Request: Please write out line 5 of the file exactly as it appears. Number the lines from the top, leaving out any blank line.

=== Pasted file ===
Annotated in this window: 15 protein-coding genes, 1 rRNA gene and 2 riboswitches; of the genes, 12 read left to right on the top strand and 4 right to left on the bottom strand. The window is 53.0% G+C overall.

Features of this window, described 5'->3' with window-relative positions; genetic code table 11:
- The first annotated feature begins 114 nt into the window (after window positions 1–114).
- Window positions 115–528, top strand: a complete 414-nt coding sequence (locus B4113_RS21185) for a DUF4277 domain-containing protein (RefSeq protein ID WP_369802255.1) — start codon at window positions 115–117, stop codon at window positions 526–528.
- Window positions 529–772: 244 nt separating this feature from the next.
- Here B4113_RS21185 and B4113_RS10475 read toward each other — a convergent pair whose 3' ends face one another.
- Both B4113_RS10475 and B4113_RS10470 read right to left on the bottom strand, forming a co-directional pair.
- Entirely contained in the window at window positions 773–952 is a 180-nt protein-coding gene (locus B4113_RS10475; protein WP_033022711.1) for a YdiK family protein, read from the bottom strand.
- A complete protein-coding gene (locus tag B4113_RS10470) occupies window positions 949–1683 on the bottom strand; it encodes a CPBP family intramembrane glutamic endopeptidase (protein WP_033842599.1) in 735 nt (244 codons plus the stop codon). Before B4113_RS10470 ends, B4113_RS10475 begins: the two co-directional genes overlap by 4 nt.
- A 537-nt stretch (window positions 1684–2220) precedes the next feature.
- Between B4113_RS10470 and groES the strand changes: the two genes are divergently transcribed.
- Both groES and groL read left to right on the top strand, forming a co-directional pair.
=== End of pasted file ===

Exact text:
- Window positions 529–772: 244 nt separating this feature from the next.